One in 20 men said they would try to have sex with someone who was asleep, according to a shocking 2010 survey of young people aged between 18 and 25 by the Havens, the specialist London-based sexual assault referral centres. A significant proportion also seemed confused about what constitutes rape: only 77% of young men agreed that having sex with someone who has said no was rape. While in 2009, a study for the NSPCC found a third of girls aged between 13 and 17 who were in relationships had experienced unwanted sexual acts, and one in 16 had been raped.

I think it’s important to realise that just because you aren’t a rapist, doesn’t mean you aren’t contributing to society’s attitudes towards rape, whether you agree that a ‘rape culture’ as such exists or not?

We laugh off rape jokes like ‘No means yes; yes means anal’ as harmless fun. Nobody actually got hurt, right?  But are we trivialising rape and endangering women?

We slut-shame. I watched an episode of ‘Love Island’ last summer, with my teenage daughters, and found it interesting that one of the participants was anxious to get her point across that she wasn’t a ‘slag’ in this modern age, and that she had had a fair few sexual partners, and why shouldn’t she? Nobody bats an eyelid when it’s a guy. More interesting was despite her repeating her empowering message a few times, and my daughters all agreeing, 20 minutes later watching the same episode, they were shouting at the tv about another female contestant who had moved on to her third guy in as many days, using the very insults we had all just condemned.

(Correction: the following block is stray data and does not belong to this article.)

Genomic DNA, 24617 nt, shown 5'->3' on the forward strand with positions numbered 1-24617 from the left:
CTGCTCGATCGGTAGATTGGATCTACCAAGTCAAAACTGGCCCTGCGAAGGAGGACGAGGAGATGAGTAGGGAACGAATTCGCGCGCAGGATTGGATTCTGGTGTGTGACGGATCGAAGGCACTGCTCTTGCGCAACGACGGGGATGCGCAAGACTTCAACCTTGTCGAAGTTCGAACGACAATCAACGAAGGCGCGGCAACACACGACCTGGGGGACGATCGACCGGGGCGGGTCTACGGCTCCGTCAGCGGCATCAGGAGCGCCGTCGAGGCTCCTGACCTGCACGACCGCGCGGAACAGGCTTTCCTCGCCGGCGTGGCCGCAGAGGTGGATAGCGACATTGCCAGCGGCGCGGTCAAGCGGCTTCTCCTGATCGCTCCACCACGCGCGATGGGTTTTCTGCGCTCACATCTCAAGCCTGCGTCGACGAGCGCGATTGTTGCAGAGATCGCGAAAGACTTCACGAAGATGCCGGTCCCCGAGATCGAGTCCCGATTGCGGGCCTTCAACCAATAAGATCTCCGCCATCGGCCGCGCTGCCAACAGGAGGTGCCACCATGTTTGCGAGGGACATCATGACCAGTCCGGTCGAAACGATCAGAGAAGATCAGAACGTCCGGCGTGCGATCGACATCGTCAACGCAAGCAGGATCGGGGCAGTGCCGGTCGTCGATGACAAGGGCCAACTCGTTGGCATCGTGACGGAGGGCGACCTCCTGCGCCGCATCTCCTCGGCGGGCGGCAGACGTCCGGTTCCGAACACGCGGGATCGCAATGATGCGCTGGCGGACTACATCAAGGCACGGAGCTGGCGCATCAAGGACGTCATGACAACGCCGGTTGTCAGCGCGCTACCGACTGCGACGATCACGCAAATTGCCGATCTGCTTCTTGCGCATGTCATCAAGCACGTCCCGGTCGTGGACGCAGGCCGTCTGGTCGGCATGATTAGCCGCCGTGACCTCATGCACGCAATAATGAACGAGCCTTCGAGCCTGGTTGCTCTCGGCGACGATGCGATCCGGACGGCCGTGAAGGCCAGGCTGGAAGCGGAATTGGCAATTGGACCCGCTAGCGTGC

Later as the programme drew to its dramatic conclusion, ensued a fair few remarks on the women’s choice of attire,

‘She looks like a slag with her tits out like that. What does she expect?’ and so on. We’ve all contributed to rape culture by calling someone else’s dress “slutty.” We’re validating the people who say that women “ask for it” when they wear revealing clothing or have many sexual partners. Rape is rape regardless of your choice of clothing, or of how much consensual sex you have participated in.

Christin Bowman, a PhD candidate for critical social-personality psychology at CUNY, says we contribute to rape culture “when we create school dress codes for teenagers because apparently the natural female form is ‘distracting’ for male students and teachers.”
Apparently, women must present themselves in a way that caters to the male gaze.

Another way we contribute to a rape culture is body-shaming, and in my own experience, women are the biggest culprits. We put each other down instead of building each other up. We judge each other harshly;